The most decisive factor when choosing a delivery form for supplement manufacturing is the bioavailability. Consumers are always concerned about supplements not being broken down and absorbed into the body. For supplements that are unstable or have poor bioavailability, manufacturers prefer opting for a liquid formulation. One of the most common predicaments when it comes to manufacturing liquid supplements is choosing between softgels and hard shell liquid capsules. Both forms offer easy consumption and great efficacy.
This article will outline the advantages as well as disadvantages of both softgels vs capsules. By the end of this article, readers will be in a better position to make the right choice for the delivery format of their liquid supplements.
Softgels are formed, filled and sealed through heavy machinery. As a result, the final product is aesthetically pleasing and also offers creative branding opportunities. The variety of shapes and sizes available for softgels attract the consumers and turn out to be a great marketing approach for the manufacturers. But the most important aspect of softgels is their ability to protect the liquid supplements. This makes storage and transportation of softgel supplements extremely convenient. They are also a good option for masking foul taste and odor of some liquid supplements.
As convenient as softgels may sound to the consumers, they are nothing short of a challenge for manufacturers. Not only do they require large-scale, expensive manufacturing machinery, a proper infrastructure with controlled environment and highly-skilled operators to operate the machinery are also essential. This results in manufacturers outsourcing the softgel manufacturing and delivering supplements that are super expensive. The cost of manufacturing could be the single decisive factor for manufacturers that find it hard to compare softgels vs capsules. The big capital required for softgel manufacturing is not the only drawback. Most of the softgels are made using gelatin which is unacceptable for people with dietary restrictions. As a result, manufacturers may lose a considerable sector of consumers solely because of animal gelatin in their products. Alternatively, softgels can be made from Hydroxypropylmethylcellulose (Hypromellose, a modified cellulose) to avoid this user issue. But such gelatin shells are not suitable for liquid supplements that cannot withstand high temperature and humidity. As a result, only a few, simple liquid formulations are suitable for vegan softgels. From a product However, HPMC capsules are typically more stable than their gelatin counter-parts. From a performance perspective, Soft Gels have one of the highest oxygen permeability of all oral dosage forms aside from solutions.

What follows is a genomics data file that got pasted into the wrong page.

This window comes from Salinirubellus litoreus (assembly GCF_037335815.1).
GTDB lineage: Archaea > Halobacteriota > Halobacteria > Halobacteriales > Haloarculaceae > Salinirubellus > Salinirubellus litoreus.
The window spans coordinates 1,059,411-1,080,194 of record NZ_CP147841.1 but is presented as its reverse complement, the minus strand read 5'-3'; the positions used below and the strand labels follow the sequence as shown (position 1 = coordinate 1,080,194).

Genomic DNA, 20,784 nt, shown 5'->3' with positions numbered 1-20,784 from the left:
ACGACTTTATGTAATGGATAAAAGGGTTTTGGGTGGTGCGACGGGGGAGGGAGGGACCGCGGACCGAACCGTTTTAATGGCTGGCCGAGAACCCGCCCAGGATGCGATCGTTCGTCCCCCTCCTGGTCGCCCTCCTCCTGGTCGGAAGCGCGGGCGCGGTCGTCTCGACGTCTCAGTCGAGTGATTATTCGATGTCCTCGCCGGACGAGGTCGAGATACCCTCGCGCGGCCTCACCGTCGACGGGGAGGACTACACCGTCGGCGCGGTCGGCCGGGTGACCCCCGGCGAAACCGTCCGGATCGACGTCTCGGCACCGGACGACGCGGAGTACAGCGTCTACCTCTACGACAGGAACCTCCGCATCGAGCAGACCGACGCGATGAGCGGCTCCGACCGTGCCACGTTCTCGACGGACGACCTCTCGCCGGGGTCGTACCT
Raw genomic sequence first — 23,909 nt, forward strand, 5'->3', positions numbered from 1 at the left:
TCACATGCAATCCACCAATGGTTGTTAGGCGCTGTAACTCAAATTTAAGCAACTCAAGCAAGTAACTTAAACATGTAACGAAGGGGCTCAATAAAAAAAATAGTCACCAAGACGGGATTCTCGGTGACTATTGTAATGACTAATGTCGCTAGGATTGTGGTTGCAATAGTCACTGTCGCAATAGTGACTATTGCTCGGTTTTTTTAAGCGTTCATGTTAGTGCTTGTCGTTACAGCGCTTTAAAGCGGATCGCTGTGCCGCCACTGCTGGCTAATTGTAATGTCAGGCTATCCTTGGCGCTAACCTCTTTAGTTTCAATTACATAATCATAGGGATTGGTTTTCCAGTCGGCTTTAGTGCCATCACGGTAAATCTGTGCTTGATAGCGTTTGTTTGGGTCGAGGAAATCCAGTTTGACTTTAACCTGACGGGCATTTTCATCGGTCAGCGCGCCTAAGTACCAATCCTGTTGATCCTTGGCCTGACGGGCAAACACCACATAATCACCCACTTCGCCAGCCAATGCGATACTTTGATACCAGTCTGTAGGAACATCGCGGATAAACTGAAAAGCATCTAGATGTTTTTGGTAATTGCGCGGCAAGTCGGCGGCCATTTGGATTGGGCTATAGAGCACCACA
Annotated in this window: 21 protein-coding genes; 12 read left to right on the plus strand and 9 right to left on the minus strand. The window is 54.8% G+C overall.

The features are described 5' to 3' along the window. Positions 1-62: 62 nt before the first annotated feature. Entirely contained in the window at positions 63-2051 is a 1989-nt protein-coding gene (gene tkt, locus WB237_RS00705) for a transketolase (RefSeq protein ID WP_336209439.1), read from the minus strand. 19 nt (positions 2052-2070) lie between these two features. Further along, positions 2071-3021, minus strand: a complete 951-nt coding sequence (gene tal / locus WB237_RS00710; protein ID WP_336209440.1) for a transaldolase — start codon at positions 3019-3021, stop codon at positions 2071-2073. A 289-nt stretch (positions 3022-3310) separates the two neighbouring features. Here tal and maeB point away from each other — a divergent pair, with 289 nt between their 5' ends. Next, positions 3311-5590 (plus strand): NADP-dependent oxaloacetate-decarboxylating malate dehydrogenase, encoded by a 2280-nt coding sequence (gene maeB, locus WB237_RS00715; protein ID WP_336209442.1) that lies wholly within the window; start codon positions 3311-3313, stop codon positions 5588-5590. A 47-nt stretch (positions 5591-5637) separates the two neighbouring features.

The most notable advantage of two-piece liquid capsules is perhaps the convenience of manufacturing them at any stage of the product development lifecycle. From bench testing to production on a larger scale, liquid capsules can be formulated in-house unlike softgels that often need to be outsourced and produced only at a large scale. In-house production makes quality assurance more reliable and effective as well. Liquid capsules can also be tailored in terms of size and color to identify with the brand. The top and bottom part of two-piece liquid capsules are often sealed with band. This avoids oxidation, contamination and external tampering. Another decisive factor, when it comes to softgel vs capsule debate, is that the liquid capsules can be made from a number of materials including gelatin and hypromellose or HPMC. For liquid supplements that are highly unstable at higher temperatures and humidity. Both hard shell gelatin and HPMC capsules have lower oxygen permeability compared to gelatin soft gels. They can also withstand a greater range of water content without compromising physical integrity.
The most challenging aspect of capsules is when the liquid supplement is low in viscosity. In such cases an extra step of band seal is required to avoid spilling. This, however, is not a problem with liquid formulations that harden after they fill. Another factor to consider is that the capsules can only be about 90% filled to avoid spillage. As with softgels, gelatin-based capsules are not suitable for most of the liquid formulations but then again, capsules can be made from different materials. The availability of different types of capsule materials requires a thorough understanding of which formulation is compatible with which capsule material.
Softgels vs Capsules: The Winner is….Capsules
Although both softgels and capsules have advantages and disadvantages of their own, the advantages of softgels vs capsules are almost similar but the challenges that come with softgels are rather hard to overcome. On the other hand, the challenges associated with liquid capsules can be easily overcome for the most part. This is mainly because liquid capsules can be manufactured using a variety of materials while softgels are made of gelatin only. The final decision when it comes to softgels vs capsule greatly depends on the manufacturers’ initial capital as well. Capsules seem to be the clear winner considering the low-cost, faster time-to-market associated with them and a larger variety of usability.
- Quali-V capsules from Qualicaps, Whitsett, NC.
- Including Technophar Equipment and Service,
Windsor, ON, Canada, a business unit of Qualicaps Group.
- F Series capsule filler from Qualicaps.